Sprucing Up Your Home Network
I got a lot of questions in response to my recent column (Jan. 18) on cheap and easy ways to link home computers into a network so you can share a printer or Internet access. Two areas stood out: How to link up Macintoshes and how to guard the security of a home network connected to the Internet.
I'm afraid I created some false expectations when I said my Mac and a Windows PC shared an Internet connection over phone wires. It would be tough for anyone to copy the system. Tut Systems loaned me commercial hardware that it has no plans to sell at retail. I also had to cobble the software together, using WinProxy from Ositis Software (www.ositis.com) to share a Net connection, and PC Maclan from Miramar Systems (www.miramarsys.com) to let the PC and Mac use each other's files.
BE PATIENT. Help is on the way for folks with Macs, or a mix of Macs and PCs, but you are going to have to be patient. Unlike PC companies such as Compaq and Hewlett-Packard, Apple Computer has avoided home networking, preferring to leave it to other companies. Fortunately, Farallon Communications, a longtime supplier of Mac networking gear, has taken up the challenge. This spring, Farallon plans to unveil hardware that will allow any Mac to use a home phone wire for networking, along with software for Net access and PC-Mac file sharing. The products have not yet been priced, but Farallon says they will be competitive with existing Windows products, which should mean around $50 per computer. A little later in the year, 3Com plans to unveil a Mac phone wire adapter that will work with iMacs and the newest G3 computers.
Whether using Macs or Windows, home networks and fast Internet connections raise some privacy and security issues. Anyone on these networks should realize that once file sharing is turned on, the files on any computer could be read by another machine on the local network. Some network security is built into Windows 95 and 98 and MacOS, but it wouldn't stop a bright 8-year-old.
For home users, the dangers are minimal, since anyone in your family can get all of the information in your computer already. A bigger issue is unwittingly sharing files with your neighbors. If you connect to the Internet through a cable modem and have file sharing activated on your computers, your data may be accessible to the 200 or so people who connect to the cable system at the same point. Home networking over power lines, if it becomes practical, can give new meaning to Windows' Network Neighborhood by making your files visible to everyone getting their power from the same transformer, even without an Internet connection.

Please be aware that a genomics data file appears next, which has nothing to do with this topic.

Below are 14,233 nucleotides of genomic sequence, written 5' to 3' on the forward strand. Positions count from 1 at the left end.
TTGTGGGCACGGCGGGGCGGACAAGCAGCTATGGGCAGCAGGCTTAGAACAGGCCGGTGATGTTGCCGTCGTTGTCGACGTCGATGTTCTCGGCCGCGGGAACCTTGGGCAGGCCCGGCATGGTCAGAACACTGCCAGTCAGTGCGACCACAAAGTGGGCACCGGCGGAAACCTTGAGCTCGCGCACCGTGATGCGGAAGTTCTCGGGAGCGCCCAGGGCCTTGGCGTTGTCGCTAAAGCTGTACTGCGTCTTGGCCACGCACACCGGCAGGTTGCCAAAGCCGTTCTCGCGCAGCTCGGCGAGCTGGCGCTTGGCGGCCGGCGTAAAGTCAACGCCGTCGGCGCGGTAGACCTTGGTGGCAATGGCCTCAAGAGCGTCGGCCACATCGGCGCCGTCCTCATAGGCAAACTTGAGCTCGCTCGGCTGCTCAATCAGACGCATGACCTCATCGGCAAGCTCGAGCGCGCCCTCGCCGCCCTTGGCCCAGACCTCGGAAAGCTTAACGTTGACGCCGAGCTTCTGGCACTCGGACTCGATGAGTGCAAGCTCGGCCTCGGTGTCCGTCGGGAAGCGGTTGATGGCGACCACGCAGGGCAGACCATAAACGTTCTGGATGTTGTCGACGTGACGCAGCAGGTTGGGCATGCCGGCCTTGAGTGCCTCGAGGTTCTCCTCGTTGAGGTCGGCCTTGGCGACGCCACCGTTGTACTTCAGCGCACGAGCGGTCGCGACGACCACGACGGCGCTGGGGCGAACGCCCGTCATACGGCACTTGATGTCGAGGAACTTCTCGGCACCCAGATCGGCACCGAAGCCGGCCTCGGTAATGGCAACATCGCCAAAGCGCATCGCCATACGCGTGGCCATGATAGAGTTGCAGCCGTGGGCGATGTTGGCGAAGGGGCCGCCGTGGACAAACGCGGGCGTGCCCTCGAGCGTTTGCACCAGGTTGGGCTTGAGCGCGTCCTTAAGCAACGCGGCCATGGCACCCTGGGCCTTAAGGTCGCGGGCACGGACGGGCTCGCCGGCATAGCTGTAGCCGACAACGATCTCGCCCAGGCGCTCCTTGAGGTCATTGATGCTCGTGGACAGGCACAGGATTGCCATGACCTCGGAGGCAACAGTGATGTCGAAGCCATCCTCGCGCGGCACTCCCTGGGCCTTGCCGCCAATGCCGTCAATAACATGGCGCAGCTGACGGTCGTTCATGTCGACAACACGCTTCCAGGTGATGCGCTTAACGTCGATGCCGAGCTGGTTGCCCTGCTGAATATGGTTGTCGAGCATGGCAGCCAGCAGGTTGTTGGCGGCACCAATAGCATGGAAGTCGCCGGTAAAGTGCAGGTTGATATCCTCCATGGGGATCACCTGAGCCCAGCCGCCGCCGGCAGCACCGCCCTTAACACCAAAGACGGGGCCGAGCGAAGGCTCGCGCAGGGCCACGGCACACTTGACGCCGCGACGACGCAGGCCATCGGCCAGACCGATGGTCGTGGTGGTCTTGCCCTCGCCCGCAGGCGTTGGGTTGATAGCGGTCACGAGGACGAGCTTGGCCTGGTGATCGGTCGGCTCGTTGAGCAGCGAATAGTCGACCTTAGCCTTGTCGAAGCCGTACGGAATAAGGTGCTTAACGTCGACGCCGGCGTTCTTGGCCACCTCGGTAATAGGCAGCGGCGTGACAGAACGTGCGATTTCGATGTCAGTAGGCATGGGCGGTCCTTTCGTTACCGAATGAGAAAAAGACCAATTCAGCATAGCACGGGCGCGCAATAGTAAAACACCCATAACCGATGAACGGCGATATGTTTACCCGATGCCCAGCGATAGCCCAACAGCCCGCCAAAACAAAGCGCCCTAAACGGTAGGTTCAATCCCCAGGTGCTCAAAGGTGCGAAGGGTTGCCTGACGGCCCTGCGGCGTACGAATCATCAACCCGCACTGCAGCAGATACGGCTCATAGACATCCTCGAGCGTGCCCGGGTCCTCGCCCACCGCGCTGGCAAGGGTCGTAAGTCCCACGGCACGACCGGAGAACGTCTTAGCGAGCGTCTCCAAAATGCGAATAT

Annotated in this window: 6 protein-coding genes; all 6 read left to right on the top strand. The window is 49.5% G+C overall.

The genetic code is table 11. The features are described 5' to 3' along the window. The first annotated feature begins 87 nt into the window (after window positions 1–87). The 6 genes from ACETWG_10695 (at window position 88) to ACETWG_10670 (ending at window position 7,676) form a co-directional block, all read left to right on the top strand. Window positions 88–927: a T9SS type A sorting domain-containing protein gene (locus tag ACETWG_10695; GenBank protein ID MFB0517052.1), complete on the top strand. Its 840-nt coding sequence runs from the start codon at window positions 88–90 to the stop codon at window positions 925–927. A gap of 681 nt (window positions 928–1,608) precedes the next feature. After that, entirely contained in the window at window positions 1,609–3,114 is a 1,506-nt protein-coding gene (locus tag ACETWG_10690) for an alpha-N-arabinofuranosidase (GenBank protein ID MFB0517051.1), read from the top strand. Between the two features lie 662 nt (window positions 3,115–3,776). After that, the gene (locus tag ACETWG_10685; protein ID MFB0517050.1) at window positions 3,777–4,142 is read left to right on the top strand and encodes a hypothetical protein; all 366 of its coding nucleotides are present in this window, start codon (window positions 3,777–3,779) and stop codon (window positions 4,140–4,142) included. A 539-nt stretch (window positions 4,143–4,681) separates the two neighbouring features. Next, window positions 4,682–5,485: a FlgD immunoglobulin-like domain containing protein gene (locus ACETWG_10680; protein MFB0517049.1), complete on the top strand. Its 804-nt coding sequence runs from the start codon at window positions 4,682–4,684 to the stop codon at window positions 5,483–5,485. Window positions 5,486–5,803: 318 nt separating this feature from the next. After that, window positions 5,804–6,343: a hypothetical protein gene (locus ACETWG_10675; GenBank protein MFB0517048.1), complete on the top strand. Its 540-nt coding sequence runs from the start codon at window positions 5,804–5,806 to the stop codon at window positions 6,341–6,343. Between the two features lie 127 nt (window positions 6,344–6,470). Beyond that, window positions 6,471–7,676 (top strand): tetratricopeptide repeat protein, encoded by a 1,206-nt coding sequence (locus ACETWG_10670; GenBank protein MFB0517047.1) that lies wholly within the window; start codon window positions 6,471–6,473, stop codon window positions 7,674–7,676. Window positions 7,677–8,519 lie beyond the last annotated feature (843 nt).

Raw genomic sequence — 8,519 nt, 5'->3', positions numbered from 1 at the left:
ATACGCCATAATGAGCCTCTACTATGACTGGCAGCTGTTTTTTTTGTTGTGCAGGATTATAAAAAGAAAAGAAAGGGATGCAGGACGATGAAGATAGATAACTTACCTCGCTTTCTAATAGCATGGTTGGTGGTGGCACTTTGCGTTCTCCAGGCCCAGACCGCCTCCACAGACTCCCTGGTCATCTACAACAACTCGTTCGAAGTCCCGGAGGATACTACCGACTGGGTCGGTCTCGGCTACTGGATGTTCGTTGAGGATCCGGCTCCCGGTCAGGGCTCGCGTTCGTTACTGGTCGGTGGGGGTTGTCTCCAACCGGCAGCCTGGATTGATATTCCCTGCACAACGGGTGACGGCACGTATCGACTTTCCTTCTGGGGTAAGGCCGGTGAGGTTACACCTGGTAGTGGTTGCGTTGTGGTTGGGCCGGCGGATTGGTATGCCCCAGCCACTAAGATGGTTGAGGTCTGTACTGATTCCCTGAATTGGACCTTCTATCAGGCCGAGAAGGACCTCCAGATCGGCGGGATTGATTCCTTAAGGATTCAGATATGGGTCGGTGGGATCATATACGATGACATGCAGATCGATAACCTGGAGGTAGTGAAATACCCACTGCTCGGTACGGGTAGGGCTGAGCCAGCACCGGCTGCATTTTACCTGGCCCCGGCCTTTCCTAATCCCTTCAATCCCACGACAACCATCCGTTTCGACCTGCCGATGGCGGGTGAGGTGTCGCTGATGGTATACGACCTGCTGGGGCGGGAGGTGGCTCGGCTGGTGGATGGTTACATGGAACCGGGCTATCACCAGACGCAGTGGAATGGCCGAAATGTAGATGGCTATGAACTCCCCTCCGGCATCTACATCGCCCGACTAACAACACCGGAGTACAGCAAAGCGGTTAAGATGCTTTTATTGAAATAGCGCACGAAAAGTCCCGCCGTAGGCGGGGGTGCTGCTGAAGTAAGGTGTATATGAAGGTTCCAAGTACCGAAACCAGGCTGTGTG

Cable companies are dealing with the problem. They have started using modems that encrypt all traffic and restrict unauthorized access. You can encrypt sensitive data yourself with a program such as Symantec's Norton Your Eyes Only.
Wireless networking is a good, though more expensive, alternative to the use of phone wires. In my networking column, I overlooked a supplier of wireless gear. The wireless networking cards from WebGear (408 271-9888 or www.webgear.-com) operate in the 900-Mhz band used by cordless phones and cost about $120 a pair (after rebate). This spring, WebGear plans to ship a setup that works in the more reliable 2.4-Ghz band, and that should be an industry price leader at about $199 a pair. One thing I learned from my column is that there are a lot of people who would love to give home networking a try.